Obtaining Your California Contractors License 30 FAQs

Obtaining your California Contractors Licens FAQsLet’s begin with the Licensing Process:

1) Who must be licensed?

All businesses or individuals who construct or alter any building, highway, road, parking facility or other structure in California must be licensed by the Contractors State License Board if the total cost including labor and materials is $500 or more.

2) What are the advantages to having a contractor’s license?

There are many reasons to get a contractor’s license:

A. You can do jobs that are over $499.99.
B. You can take the customer to court if you are not paid. (Without a license, a contract of $500 or more is considered illegal.)
C. You can legally advertise your construction business.
D. You can pull building permits.
E. You are eligible for special discounts from many material suppliers.
F. You can join builders’ associations that offer job boards, plan rooms, and group insurance.

3) What are the licensing classifications?

The classifications are broken down into 4 categories.

1) A-General Engineering
2) B-General Building
3) C-Specialty classes
4) D-Limited Specialty classes​

4) What experience is required?

At least four years of journey level experience obtained within the previous 10 years is required to qualify for the exam. Credit is given for experience as a journeyman, foreman, supervising employee or contractor or a combination of experience and education.

5) What if I do not have four years work experience?

You may still qualify by substituting apprenticeship or technical training or other education for work experience. For example, you could receive a credit of up to two years for a college degree from any four year college. You don’t necessarily need a college degree. Transcripts showing course work in construction technology, drafting, accounting, etc., can also be substituted for a portion of the four-year requirement.

6) How do I prove my work experience?

You ask someone in the building trades (foreman, supervisor, journeyman, fellow employee, or business associate) who has direct knowledge of your work to sign a “work cert” (Certification of Work Experience). You do not need a work cert for each and every job, just an overview your experience that is trade specific. One person may sign for all four years of required experience if they have first hand knowledge of that experience.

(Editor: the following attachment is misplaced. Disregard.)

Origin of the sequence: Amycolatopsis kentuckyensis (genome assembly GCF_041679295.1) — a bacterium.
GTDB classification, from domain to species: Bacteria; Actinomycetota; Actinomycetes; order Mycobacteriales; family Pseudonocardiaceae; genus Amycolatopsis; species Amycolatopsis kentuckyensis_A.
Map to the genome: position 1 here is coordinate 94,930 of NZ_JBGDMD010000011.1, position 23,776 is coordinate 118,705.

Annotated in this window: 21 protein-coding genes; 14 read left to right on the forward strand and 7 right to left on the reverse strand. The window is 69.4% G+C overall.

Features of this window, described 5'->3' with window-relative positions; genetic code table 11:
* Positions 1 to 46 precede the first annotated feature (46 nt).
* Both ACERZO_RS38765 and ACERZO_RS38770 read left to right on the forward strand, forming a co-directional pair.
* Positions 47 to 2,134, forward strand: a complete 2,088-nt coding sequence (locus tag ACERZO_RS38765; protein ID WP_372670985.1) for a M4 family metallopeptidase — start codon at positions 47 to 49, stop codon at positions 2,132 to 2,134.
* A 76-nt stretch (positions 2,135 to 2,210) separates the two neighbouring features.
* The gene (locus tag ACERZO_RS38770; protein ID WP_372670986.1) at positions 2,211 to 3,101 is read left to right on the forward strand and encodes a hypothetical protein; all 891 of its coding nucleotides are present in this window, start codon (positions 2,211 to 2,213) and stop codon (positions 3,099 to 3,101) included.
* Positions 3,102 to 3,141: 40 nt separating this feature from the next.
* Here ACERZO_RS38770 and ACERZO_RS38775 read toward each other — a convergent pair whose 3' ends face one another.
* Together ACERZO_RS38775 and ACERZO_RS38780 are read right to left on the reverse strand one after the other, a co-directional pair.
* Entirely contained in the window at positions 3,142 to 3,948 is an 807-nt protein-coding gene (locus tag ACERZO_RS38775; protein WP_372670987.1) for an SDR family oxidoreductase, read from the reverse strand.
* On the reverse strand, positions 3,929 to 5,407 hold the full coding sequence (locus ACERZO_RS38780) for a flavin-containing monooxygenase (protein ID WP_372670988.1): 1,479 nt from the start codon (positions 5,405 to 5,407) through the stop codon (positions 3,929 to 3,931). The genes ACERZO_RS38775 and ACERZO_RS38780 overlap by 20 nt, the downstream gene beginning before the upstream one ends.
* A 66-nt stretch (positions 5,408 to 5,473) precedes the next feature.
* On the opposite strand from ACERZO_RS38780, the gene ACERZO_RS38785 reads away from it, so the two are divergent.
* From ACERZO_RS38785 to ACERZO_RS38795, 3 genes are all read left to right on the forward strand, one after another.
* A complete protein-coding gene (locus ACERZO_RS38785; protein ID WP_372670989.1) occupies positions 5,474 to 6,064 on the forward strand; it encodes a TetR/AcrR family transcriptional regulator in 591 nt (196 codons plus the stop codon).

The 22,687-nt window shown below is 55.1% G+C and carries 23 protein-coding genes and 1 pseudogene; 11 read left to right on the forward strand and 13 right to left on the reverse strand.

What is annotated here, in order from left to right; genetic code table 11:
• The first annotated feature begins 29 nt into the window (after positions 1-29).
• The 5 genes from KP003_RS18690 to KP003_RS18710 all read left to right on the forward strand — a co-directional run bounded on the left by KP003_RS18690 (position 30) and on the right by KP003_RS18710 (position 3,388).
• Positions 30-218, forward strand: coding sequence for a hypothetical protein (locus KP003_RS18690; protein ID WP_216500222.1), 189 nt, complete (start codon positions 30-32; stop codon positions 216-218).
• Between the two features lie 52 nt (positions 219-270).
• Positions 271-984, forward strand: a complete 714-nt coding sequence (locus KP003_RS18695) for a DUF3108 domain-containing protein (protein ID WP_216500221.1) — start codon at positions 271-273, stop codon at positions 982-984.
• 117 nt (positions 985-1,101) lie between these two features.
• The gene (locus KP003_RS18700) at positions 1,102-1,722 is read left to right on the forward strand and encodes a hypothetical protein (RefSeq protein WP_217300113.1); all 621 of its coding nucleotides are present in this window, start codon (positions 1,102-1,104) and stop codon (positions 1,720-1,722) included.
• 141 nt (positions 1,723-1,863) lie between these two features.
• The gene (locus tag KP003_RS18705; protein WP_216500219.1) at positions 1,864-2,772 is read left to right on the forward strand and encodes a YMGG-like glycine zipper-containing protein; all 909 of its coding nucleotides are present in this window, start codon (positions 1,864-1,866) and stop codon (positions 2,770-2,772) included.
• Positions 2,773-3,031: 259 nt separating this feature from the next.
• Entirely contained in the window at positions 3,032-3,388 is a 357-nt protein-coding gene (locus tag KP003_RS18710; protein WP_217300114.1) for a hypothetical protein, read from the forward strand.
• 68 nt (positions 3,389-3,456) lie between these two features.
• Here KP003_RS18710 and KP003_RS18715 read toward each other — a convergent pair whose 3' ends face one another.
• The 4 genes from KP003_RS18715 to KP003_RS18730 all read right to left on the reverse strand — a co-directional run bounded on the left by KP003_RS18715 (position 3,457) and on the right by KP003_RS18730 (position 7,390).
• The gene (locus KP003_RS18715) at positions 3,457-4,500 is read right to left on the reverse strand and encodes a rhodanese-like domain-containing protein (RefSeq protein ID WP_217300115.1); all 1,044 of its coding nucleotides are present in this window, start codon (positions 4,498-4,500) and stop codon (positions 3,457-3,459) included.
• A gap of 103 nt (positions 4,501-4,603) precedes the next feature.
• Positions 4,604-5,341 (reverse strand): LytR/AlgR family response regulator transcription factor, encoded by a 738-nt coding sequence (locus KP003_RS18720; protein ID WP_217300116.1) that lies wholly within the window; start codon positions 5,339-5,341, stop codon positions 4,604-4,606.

7) Can I qualify with “self-employed” experience?

Yes! But be prepared to show proof of your experience. Check out my blog post discussing how the CSLB is reviewing/investigating more and more applications, especially those listed as “critical classifications.”

8) Can I use Owner/Builder Experience?

Yes.  O/B experience is reviewed separately to evaluate the amount of experience time you will be granted. On average, the time you are granted is at least ¾ to 1/2 of what you submitted. There are some insider tips to filling out the project list that I would be happy to assist you with through my application review service.

9) What happens if my application is not approved?

The application will be returned with a letter asking you to supply additional information or make corrections. You will have 90 days to comply with the letter.

10) Is there an Examination requirement?

Yes. The qualifying person must pass the Law & Business and Trade exams, unless he or she meets the requirements for a waiver of either one or both exams.

11) Does everyone take the same exams?

If this is your first license, you will take two exams: the Law and Business exam and the Trade exam. Everyone takes the same Law and Business exam. But every person takes a Trade exam corresponding to his or her particular trade (e.g., general building, plumbing, electrical).

12) What happens if I fail the exams?

The Law and Trade exams are scored separately, and you can take either exam as many times as necessary for 18 months (at $60 per retake). If you don’t pass within 18 months, you have to reapply. If you passed one of the exams it still counts for up to 5 years and would not need to be taken again during that 5 year period.

13) Is Workers’ Compensation Insurance Required?

Yes. Unless the entity has no employees, then a certificate of exemption can be filed with the Board. *The law now requires that roofing contractors must have W/C whether or not you have employees.

14) What is the cost to apply for a license?